Mission Statement for a Home-based Education


(Bruce Holt) #1

@Homeschool_Forum

I’m interested to learn if any of the homeschooling families here have developed a mission statement to guide your children’s education.

As some who have followed my story here may have gathered, I’ve had a lot of uncertainty about the way forward for my son’s education. For several years I’ve also anticipated moving away from the DC area. Consequently, I’ve looked at the web sites of many schools—mostly, classical Christian academies. These typically include a mission or vision statement or something similar that provides guidance for the educational program, and I usually make this one of the first things I read.

Several weeks ago as I was thinking about plans for second semester, it dawned on me that in all our years of homeschooling my wife and I had never composed one of these for our family. I don’t see this as a panacea for our situation, but it seems a worthwhile endeavor, and perhaps if we can agree on a guiding mission statement, it will make it easier to establish priorities for Soren’s academic work and more productively discuss some of our disagreements on the way forward.

Have any of you undertaken something like this? If so, do you have any advice on the process?

I’d be interested in reading an example of a homeschool mission statement if anyone wants to share one. I’ve got a draft that I’m working on that I’d be willing to post here if anyone wants to give some feedback or is otherwise interested.

Thanks so much!!

Bruce


(Christy Hemphill) #2

My husband and I wrote one at a conference we attended before we started homeschooling. It’s in a notebook somewhere. (Shows how often we have referred to it since ; ) ) Maybe it was more a philosophy of education statement than a mission statement. Writing it was a good exercise though. And I think the thought process we went through helped us clarify some of our goals and priorities, which in turn helped us rule out and focus in on different curricula and resources. If this thread is still going on when I get back home in a week, maybe I’ll dig it up out of curiosity and see if we would still agree with it.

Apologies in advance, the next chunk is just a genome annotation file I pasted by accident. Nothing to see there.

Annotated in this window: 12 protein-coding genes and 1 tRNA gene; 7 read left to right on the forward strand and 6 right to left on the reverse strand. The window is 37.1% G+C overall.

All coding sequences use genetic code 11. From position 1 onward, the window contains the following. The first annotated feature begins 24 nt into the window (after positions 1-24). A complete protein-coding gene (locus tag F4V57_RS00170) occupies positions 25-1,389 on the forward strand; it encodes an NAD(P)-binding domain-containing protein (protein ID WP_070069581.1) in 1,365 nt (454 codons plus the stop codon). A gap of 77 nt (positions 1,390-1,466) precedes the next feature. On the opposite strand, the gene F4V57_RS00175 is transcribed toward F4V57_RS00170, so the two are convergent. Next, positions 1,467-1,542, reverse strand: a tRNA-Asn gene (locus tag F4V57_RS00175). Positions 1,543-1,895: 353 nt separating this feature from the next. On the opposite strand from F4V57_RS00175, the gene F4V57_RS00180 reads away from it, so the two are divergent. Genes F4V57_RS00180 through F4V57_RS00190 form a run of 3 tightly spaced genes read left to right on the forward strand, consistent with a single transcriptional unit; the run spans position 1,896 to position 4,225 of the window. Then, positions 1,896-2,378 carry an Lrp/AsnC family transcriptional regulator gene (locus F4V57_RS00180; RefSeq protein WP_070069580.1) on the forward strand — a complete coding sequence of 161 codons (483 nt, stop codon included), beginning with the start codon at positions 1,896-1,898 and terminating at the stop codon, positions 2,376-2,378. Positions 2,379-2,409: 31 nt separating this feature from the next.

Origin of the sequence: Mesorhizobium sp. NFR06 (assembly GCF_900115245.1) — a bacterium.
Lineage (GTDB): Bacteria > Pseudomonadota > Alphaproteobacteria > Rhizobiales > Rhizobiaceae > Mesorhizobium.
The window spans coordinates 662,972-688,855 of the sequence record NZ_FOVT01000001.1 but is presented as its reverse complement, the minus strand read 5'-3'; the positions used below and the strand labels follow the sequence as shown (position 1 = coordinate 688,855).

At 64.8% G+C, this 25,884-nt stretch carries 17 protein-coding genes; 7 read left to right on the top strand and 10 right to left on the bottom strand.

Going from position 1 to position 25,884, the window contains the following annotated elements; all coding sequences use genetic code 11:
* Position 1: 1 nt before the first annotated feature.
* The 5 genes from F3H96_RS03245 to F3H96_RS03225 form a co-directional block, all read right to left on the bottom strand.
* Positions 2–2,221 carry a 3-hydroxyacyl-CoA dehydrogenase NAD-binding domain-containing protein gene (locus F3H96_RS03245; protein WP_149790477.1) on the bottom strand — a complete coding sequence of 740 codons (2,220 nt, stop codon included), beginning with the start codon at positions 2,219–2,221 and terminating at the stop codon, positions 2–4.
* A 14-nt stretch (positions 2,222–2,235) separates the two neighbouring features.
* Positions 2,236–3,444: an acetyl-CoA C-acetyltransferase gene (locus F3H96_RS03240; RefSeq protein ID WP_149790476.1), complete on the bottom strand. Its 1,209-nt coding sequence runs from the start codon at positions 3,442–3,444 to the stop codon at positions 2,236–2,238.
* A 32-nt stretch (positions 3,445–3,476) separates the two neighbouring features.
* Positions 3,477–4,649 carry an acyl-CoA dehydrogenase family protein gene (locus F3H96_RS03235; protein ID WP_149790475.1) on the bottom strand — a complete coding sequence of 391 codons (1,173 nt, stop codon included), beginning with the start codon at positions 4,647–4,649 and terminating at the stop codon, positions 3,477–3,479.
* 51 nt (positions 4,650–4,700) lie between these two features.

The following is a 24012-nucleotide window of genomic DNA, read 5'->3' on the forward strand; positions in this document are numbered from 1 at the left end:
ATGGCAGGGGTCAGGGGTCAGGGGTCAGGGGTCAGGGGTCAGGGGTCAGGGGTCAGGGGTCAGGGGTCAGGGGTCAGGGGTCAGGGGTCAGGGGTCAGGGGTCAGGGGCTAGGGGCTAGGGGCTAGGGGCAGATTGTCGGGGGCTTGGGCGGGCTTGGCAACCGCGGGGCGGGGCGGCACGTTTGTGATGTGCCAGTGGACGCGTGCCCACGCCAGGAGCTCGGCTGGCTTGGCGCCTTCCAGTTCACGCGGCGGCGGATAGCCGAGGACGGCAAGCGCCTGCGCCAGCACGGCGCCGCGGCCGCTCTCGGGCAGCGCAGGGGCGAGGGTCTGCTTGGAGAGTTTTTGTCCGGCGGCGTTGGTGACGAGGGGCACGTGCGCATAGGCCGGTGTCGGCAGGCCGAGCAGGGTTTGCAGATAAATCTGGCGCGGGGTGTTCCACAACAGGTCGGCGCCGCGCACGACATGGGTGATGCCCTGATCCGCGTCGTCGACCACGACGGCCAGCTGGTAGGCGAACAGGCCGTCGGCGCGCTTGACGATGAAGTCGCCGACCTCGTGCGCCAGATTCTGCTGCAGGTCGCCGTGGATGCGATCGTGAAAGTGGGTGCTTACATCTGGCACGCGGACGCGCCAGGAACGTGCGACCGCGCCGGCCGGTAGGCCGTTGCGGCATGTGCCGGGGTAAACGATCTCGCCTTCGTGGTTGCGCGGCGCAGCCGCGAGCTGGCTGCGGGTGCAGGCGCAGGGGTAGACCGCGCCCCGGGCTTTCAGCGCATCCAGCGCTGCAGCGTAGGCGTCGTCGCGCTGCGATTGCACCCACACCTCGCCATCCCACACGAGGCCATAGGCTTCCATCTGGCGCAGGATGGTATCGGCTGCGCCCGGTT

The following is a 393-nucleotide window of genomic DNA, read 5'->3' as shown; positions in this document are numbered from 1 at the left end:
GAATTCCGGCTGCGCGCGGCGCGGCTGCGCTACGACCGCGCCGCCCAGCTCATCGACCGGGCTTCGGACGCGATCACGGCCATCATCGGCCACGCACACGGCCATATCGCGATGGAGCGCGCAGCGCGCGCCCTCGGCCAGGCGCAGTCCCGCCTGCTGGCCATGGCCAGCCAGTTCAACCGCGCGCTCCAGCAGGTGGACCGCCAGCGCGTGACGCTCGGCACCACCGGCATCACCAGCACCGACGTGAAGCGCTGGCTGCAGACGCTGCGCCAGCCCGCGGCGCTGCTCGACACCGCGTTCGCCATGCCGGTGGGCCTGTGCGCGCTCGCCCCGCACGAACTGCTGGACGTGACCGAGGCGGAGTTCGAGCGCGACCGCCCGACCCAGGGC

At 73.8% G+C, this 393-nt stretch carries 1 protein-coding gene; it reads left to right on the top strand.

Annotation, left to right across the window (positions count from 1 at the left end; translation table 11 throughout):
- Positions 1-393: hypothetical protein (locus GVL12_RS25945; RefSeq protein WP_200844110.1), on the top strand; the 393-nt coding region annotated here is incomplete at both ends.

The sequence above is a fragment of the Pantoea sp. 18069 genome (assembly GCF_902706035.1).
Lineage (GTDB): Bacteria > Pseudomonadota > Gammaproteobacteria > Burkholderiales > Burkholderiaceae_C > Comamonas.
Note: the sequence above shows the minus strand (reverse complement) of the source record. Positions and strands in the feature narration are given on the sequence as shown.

I’d be interested in seeing what your draft looks like.


(Michael Tay) #3

Hi Bruce,

funny how this works - my wife and I just came up with one. I’ll write it out below, and we can compare :slight_smile:

Each day, We Remember the Reason

When our children leace our home, we want them to:

  • Understand, ask for and extend forgiveness
  • Have confidence to pursue their dreams
  • Trust God dangerously - know His voice and obey
  • Have confidence and ability to tackle life - the basics and emergencies
  • Have financial literacy and understand stewardship
  • Work hard to accomplish a goal
  • Know that they were created with a purpose, have a destiny, and be prepared to do battle
  • Leave the world a better place than they found it.

Your turn :grin:


(Bruce Holt) #4

Well, four months later I’ve been tinkering with this here and there, but I still haven’t discussed it with my wife. But Soren is at the beach this week with friends, and we really do expect to move this summer, so it’s probably as good a time as any for us to try to work on this together.

Following is the working draft. I’d love to hear what anyone thinks.

Mission Statement for a Home-based Education

Guiding Conviction:
The pursuit of learning is a response to God’s self-revelation—specifically to the Biblical calls to love God with our minds, to wisely and faithfully steward the earth and its resources, and to serve as ambassadors of Christ in God’s Kingdom.

In view of this, we seek to provide for Soren an education that accomplishes the following:

— Guides him towards a personal knowledge of God, the practice of spiritual disciplines for seeking and serving God, and the formation in him of Christ-like character
— Fosters a lifelong love of learning and builds in him skills to pursue this
— Trains him to seek, understand, and appreciate the connections between various academic disciplines
— Pursues the integration of knowledge gained through various means, including study of the Bible and other writings, observation, research, conversations, and quotidian experiences
— Grounds his academic studies in belief in and pursuit of the classical virtues of love, truth, goodness, and beauty
— Trains him to communicate clearly, intelligently, and courteously in English and functionally in at least one other language
— Encourages him to understand and constructively engage with varying perspectives
— Prepares him for further academic study at the collegiate level
— Equips him with practical skills for service in the home, neighborhood, church, and world


(Bruce Holt) #5

Michael,

I like it! And thanks for the push to move forward with mine.

Inasmuch as my statement my be more academically- and pedagogically-focused, that is largely reflective of where we are in life, with Soren being on the cusp of his high school years and my thinking a lot about how to prepare him academically for what may come next. If my wife and I had done this eight years ago, we likely would have come up with a list quite similar to yours.

I hope your first year of home-schooling has been rewarding for all and pray that the years ahead will only get better.

Warm Regards,
Bruce


(Michael Tay) #6

Bruce,

sorry for the late reply. Yours definitely sounds more appropriate for where you are in your journey, and I might steal some of it for the future.

Our first year if homeschooling has been an eye-opening adventure, but, yes, very rewarding despite the roller-coaster.

Thank you for your prayers. Having previously navigated a step-child through high school, I will add a prayer for you and your wife as you strive to build a young man after God’s heart and equip him to be unleashed upon the world!

Regards,
Mike